pkbridges77
04-16-2016, 05:15 AM
quote:Originally posted by DQDick

We're with everyone else. G 614's currently with over 45,000 miles, tire monitors, tire covers when parked and plastic placemats under the tires if we are ever parked on concrete (those little black marks tires leave when parked on concrete for any length of time is the anti-aging chemical leaching out, only concrete does that.

Dick, I did not know this. I've heard what I considered "old wive's tales", same for batteries on concrete, but not ever an explanation. Thank you!

BB_TX
04-16-2016, 06:50 AM
I agree with above. Well cared for, good quality tires is the best you can do. Nothing short of armor plating will stop collateral damage. A TPMS can help prevent damage due to a tire losing pressure and then coming apart. But even a TMS cannot prevent damage due to a true blowout. I have TPMS on my truck. But recently had a blowout (instant loss of pressure with no warning) that destroyed my right side rear fender. First blowout ever in over 50 yrs driving, but it was a doozy.

I am an advocate of TPMS though as I also feel most tire failures are due to running a tire after it has become low on pressure. And that don't happen only when you are stopped and able to check it.

TLightning
04-16-2016, 11:00 AM
I don't think Keystone puts "under rated" tires on the Montanas. They are required to put tires on them that meet the load requirements...it's just that use cheap Chinese tires that don't hold up well.

1retired06
04-16-2016, 12:34 PM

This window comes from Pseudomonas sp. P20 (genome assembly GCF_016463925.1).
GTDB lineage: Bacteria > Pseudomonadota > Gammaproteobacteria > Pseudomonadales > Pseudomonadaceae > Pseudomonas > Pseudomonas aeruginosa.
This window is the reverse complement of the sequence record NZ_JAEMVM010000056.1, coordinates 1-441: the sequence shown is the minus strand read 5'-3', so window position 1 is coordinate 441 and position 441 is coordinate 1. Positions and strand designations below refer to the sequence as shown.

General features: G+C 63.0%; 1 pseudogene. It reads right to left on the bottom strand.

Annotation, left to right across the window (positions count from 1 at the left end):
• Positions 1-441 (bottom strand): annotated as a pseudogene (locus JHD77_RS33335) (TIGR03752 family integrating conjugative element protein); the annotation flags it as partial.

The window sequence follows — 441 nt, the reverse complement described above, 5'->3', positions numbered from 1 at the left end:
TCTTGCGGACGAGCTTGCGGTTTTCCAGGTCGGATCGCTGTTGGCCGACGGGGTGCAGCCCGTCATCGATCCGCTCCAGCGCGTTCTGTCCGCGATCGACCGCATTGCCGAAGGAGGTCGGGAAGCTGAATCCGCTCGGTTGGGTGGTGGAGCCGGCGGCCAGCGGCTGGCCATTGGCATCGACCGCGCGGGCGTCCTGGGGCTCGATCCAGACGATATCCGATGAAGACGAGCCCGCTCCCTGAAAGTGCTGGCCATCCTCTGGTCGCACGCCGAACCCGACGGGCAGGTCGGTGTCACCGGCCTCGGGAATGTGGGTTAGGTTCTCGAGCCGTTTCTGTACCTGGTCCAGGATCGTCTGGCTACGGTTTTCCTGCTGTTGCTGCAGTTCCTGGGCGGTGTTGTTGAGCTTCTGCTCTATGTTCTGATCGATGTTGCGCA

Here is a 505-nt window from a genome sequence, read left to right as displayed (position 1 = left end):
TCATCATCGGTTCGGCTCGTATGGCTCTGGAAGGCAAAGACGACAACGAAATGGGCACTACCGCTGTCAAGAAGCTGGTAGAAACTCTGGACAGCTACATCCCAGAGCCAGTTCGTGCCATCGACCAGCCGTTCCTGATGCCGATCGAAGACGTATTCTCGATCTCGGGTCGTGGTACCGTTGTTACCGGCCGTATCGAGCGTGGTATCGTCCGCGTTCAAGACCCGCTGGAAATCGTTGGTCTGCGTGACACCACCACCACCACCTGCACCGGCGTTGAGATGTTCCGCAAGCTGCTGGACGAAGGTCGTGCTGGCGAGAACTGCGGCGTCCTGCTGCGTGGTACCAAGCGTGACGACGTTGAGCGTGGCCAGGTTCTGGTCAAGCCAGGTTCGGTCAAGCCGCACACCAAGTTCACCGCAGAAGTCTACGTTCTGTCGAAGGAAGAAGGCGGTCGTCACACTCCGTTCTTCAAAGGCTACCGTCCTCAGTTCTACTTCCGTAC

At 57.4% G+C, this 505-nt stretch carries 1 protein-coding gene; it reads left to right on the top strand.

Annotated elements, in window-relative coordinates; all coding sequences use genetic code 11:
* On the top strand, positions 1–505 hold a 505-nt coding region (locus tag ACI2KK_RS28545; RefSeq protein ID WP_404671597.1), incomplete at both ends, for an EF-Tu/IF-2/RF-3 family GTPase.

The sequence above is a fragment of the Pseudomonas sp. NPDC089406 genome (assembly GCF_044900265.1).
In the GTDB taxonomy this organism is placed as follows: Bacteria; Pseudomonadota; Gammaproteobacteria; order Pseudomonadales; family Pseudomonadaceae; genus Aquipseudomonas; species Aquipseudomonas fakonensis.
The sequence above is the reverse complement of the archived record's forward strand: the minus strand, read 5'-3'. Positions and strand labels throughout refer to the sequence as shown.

Underrated as soon as you load up for travel. Keystone is irresponsible

TLightning
04-16-2016, 02:39 PM
I think you will find when doing the math, that for a 17k Montana, subtracting 20% for PW, the OEM tires meet the requirement for max load capability. I'm not supporting Keystone or the tire manufacturers...the manufacturer puts out lousy tires and Keystone uses them because they are cheap. But, technically, Keystone is meeting the requirement to have tires rated for the GVWR load they might carry.

richfaa
04-16-2016, 04:13 PM
Tom is correct. The tires meet the required spec's that does not mean they are high quality tires only that they meet the spec's. It would not make any sense for a manufacturer to put tires on a Rv that did not meet spec's. Their legal eagles are smarter than that.

sambam
04-16-2016, 04:31 PM
Hear the warning. Rid yourself of the "delivery tires" and find a good LT (6k axles), or G (7k axles) to do the actual work of towing your Montana around. As in what appears to be all aspects of manufacturing, the cheapest way out providing the highest profit margin is how we do business in these United States. Long as it will stand up in court. Which it will. You just have to plan on paying big $$ and then replacing parts that have to actually work for a period of time before getting what you thought you were paying for in the first place. My '10 may not be the latest and greatest, but I know what it is, and what it needs. I've already spent the extra $$ on stuff that it should have had leaving the dealer. I'll stick with it because I know if I decide to buy new, I'll be starting all over again. This is NOT a good time for the consumer. My opinion only.